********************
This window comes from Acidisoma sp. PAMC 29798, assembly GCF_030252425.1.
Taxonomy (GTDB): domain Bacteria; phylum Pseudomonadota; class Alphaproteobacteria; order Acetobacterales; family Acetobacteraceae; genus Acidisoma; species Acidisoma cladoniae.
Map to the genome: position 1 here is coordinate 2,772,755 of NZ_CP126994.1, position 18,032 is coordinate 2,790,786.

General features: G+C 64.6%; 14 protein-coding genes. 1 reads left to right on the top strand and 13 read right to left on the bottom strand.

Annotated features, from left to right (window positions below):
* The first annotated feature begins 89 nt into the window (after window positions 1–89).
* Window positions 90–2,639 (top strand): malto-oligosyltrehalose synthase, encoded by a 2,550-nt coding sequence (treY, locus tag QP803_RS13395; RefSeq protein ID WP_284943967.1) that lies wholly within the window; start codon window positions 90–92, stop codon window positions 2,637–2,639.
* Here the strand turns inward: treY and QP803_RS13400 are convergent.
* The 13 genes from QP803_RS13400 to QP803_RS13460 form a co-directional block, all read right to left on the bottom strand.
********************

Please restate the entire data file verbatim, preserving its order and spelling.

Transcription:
This window comes from Acidisoma sp. PAMC 29798, assembly GCF_030252425.1.
Taxonomy (GTDB): domain Bacteria; phylum Pseudomonadota; class Alphaproteobacteria; order Acetobacterales; family Acetobacteraceae; genus Acidisoma; species Acidisoma cladoniae.
Map to the genome: position 1 here is coordinate 2,772,755 of NZ_CP126994.1, position 18,032 is coordinate 2,790,786.

General features: G+C 64.6%; 14 protein-coding genes. 1 reads left to right on the top strand and 13 read right to left on the bottom strand.

Annotated features, from left to right (window positions below):
* The first annotated feature begins 89 nt into the window (after window positions 1–89).
* Window positions 90–2,639 (top strand): malto-oligosyltrehalose synthase, encoded by a 2,550-nt coding sequence (treY, locus tag QP803_RS13395; RefSeq protein ID WP_284943967.1) that lies wholly within the window; start codon window positions 90–92, stop codon window positions 2,637–2,639.
* Here the strand turns inward: treY and QP803_RS13400 are convergent.
* The 13 genes from QP803_RS13400 to QP803_RS13460 form a co-directional block, all read right to left on the bottom strand.